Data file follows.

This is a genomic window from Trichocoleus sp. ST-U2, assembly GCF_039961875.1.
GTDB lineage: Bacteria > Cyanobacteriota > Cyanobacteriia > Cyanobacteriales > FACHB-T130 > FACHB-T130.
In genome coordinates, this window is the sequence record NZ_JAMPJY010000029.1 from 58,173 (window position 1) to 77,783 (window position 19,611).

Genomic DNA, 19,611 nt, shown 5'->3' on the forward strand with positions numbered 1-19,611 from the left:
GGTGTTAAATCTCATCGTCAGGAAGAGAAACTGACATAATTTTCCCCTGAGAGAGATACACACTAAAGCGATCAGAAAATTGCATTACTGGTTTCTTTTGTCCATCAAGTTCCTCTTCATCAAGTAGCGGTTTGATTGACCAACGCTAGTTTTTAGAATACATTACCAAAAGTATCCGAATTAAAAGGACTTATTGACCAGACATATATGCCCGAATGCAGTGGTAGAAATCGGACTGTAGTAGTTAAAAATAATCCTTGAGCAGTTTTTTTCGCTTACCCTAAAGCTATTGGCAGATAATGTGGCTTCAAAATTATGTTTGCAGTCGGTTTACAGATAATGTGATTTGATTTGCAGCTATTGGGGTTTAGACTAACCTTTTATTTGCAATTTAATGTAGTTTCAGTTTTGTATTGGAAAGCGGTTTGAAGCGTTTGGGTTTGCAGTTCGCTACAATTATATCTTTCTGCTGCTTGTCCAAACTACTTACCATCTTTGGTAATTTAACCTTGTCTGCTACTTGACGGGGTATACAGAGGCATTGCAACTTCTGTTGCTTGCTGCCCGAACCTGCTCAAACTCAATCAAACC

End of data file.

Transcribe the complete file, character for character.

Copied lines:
This is a genomic window from Trichocoleus sp. ST-U2, assembly GCF_039961875.1.
GTDB lineage: Bacteria > Cyanobacteriota > Cyanobacteriia > Cyanobacteriales > FACHB-T130 > FACHB-T130.
In genome coordinates, this window is the sequence record NZ_JAMPJY010000029.1 from 58,173 (window position 1) to 77,783 (window position 19,611).

Genomic DNA, 19,611 nt, shown 5'->3' on the forward strand with positions numbered 1-19,611 from the left:
GGTGTTAAATCTCATCGTCAGGAAGAGAAACTGACATAATTTTCCCCTGAGAGAGATACACACTAAAGCGATCAGAAAATTGCATTACTGGTTTCTTTTGTCCATCAAGTTCCTCTTCATCAAGTAGCGGTTTGATTGACCAACGCTAGTTTTTAGAATACATTACCAAAAGTATCCGAATTAAAAGGACTTATTGACCAGACATATATGCCCGAATGCAGTGGTAGAAATCGGACTGTAGTAGTTAAAAATAATCCTTGAGCAGTTTTTTTCGCTTACCCTAAAGCTATTGGCAGATAATGTGGCTTCAAAATTATGTTTGCAGTCGGTTTACAGATAATGTGATTTGATTTGCAGCTATTGGGGTTTAGACTAACCTTTTATTTGCAATTTAATGTAGTTTCAGTTTTGTATTGGAAAGCGGTTTGAAGCGTTTGGGTTTGCAGTTCGCTACAATTATATCTTTCTGCTGCTTGTCCAAACTACTTACCATCTTTGGTAATTTAACCTTGTCTGCTACTTGACGGGGTATACAGAGGCATTGCAACTTCTGTTGCTTGCTGCCCGAACCTGCTCAAACTCAATCAAACC